One of the kittens turned up starving a few days ago, so I have a new best friend. Nothing like hunger to tame a wild cat, I guess. I took this a couple days ago, and she’s still filling out and doing better. Feisty enough to run past me a couple times when I opened the door, anyway, but we’ll be having none of that.
There are a few questions people often have about buying pork by the hog or half-hog, so I thought I’d do a little video to answer them with my latest haul. It should give an idea how much meat you have to be prepared for, what kind of cuts you can look forward to, and how the pricing works (if you get the hog from us). I hope it’s informative.
Art doesn’t usually do that much for me. I tend to take things at face value, expect them to mean what they say. So the idea of reading a poem or looking at a painting and seeing things that aren’t there on the surface – it doesn’t happen much. But once in a while something works, and then it can be a real punch to the gut. This video is one of those.
A note to anyone who emails me: don’t put anything in your subject line like “website proposal” or “domain proposal,” even if it’s correct in context. I get so much spam with subjects like that, that you’re almost certain to be spammed. In fact, if you’re emailing from an address I haven’t already whitelisted, the best subject line is probably, “Hey, this is so-and-so, for real!”
They may be able to make me sign up for their data tracking nonsense to get coupons, but they can’t make me use my real name. (If you know where that’s from, you are a cultured individual.)
I get an automated eBay notification for Commodore C128s, because sometimes I think it’d be nice to have a real one again, and I’m curious about what people are doing with them. But the prices on them keep going up, and an emulator is a pretty good substitute, so I haven’t bought any yet. The picture below is an example of what they’re going for these days: two completely untested systems, which may not work at all, and have missing keys, have a bid of $116 (including shipping).
I was reading through some old notes, and was reminded of this Dairy Council ad. It’s been almost 20 years, but thinking of that little girl’s grinning last line still makes me chuckle.
I’ve decided to revamp this site from scratch. I had built a very simple CMS based on Dancer, and it was fine, but I’ve been looking at static site generators and the possibility of creating my content in org-mode. I don’t really need dynamic content generation on the back-end, and I do everything else in org-mode anyway, so that seems like a better way to go. I’ll write more about it as I get familiar with it.
I quit using Facebook a few months ago, when I wiped the app off my phone because it kept moving itself back to main memory and hogging it all. Normally I don’t announce when I’m going to stop using an online forum; I just stop. But in this case, it occurred to me that people might comment or post stuff on my timeline, and think I’m rudely ignoring them. I’m not, I’m just not seeing it.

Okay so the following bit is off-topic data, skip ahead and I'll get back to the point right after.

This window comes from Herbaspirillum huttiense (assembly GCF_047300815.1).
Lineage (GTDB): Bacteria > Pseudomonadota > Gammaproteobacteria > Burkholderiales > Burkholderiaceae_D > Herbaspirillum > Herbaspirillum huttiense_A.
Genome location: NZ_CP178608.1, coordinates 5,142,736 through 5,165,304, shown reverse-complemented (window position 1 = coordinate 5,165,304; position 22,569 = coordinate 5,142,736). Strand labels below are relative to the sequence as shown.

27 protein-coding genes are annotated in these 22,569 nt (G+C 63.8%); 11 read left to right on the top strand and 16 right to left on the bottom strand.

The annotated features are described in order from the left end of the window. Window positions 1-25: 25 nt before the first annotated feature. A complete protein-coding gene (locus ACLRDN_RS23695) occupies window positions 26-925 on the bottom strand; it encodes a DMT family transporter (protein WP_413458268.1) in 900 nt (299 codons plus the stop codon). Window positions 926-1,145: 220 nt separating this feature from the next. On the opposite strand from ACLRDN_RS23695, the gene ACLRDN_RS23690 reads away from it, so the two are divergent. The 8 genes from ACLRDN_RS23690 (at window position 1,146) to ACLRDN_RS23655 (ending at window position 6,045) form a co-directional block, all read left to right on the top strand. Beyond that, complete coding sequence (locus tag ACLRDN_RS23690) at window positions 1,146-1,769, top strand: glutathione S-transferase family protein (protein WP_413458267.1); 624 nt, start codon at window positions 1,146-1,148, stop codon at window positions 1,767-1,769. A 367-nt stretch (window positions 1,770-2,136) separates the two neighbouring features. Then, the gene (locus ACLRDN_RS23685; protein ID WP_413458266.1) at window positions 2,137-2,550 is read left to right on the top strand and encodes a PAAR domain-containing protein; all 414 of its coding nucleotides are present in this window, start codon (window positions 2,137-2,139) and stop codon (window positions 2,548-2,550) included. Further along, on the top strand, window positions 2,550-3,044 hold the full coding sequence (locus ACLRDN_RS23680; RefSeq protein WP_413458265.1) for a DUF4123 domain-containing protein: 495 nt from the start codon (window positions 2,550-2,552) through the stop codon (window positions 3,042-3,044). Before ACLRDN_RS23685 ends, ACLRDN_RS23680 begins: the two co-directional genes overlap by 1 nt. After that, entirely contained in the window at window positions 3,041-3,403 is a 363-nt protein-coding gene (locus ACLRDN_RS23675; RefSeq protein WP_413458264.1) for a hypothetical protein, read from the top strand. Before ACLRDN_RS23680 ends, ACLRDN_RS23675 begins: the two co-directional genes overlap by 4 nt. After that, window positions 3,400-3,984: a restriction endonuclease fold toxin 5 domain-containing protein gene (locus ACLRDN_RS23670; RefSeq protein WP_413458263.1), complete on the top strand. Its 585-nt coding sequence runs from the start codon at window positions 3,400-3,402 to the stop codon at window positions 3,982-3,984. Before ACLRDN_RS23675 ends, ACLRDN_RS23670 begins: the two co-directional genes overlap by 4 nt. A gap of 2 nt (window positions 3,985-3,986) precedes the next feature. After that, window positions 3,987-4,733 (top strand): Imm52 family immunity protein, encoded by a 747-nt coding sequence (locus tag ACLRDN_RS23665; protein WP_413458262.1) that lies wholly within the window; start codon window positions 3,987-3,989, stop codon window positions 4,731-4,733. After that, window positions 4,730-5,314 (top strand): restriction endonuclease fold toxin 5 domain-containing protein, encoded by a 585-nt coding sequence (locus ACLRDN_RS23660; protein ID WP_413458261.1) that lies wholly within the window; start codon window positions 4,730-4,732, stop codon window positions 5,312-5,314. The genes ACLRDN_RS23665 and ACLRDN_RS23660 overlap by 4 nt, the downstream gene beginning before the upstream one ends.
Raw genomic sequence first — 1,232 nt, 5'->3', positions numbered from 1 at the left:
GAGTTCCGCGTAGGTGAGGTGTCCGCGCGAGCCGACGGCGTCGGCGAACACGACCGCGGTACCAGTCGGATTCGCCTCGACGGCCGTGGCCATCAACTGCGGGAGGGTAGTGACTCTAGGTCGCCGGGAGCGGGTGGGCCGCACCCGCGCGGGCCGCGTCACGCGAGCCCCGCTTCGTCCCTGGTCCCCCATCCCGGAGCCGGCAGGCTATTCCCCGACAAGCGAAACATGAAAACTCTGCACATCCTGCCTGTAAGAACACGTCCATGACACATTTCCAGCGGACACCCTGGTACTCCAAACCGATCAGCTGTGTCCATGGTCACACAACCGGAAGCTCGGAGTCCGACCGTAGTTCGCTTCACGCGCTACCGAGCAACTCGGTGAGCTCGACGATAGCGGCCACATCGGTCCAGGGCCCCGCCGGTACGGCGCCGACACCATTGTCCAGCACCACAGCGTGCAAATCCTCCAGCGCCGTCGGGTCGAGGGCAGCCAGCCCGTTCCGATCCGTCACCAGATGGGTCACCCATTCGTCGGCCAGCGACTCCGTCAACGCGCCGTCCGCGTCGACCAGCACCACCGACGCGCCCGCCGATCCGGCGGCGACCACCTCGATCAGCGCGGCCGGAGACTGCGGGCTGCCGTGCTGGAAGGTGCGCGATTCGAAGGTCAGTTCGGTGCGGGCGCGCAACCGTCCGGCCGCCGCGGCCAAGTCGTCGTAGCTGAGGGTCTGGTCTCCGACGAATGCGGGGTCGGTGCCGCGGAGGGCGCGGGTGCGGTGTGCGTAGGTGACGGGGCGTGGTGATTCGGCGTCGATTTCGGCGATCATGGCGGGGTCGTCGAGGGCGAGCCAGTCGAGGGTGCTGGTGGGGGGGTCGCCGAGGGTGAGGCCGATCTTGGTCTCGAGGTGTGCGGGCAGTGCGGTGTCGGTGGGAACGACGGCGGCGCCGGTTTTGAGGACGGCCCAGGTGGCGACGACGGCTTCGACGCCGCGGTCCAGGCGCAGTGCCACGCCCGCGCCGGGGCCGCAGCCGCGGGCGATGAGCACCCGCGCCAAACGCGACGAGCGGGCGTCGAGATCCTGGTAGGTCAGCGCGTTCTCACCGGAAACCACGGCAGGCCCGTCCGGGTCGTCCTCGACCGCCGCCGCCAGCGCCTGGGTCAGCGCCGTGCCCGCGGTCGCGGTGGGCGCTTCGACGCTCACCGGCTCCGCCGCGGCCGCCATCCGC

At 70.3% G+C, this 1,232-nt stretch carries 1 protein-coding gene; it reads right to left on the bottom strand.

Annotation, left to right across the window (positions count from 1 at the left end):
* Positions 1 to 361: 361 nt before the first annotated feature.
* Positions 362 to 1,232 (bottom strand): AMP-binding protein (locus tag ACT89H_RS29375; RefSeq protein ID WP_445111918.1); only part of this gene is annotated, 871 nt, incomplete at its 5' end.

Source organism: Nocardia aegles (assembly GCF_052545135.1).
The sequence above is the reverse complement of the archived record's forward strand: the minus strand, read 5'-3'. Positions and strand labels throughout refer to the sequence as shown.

Cold morning to start the year, -11 degrees when I went out to feed and water the beasts. Fired up both furnaces for a while to get things comfy for the day.
I’ve added a page containing many Latin Mass propers to the St. Rose web site, so I thought I’d link to it here as well. I’ve been making the propers for St. Rose since it opened, so I’ve gradually accumulated a decent collection that covers all the Sundays, Holy Days, and some other feasts. (A “proper” is the prayers and readings in the Mass that change from day to day.) Haven’t needed to do a new one in a while.
This is a prayer card I designed back when I was teaching a Latin class, so I could give one to each student. I ran across the files recently and thought I might as well put them online where someone else might get some use from them. They have all the standard Rosary prayers in Latin: the Sign of the Cross, Apostles Creed, Our Father, Hail Mary, and Gloria.
“[S]he lies in front of me curled up before the fire, as so many dogs must have lain before so many fires. I sit on one side of that hearth, as so many men must have sat by so many hearths. Somehow this creature has completed my manhood; somehow, I cannot explain why, a man ought to have a dog. A man ought to have six legs; those other four legs are part of him… [M]y dog knows I am a man, and you will not find the meaning of that word written in any book as clearly as it is written in [her] soul.
I made the mistake of telling the kids that their recent literature assignment might be more difficult than anything of the sort that I had to do in school. That gave them an opening to insist that it was impossible, and challenge me to prove that it wasn’t by doing it myself. Oops. The assignment was to write a 25-line poem in dactylic hexameter, the verse-form the Iliad was written in.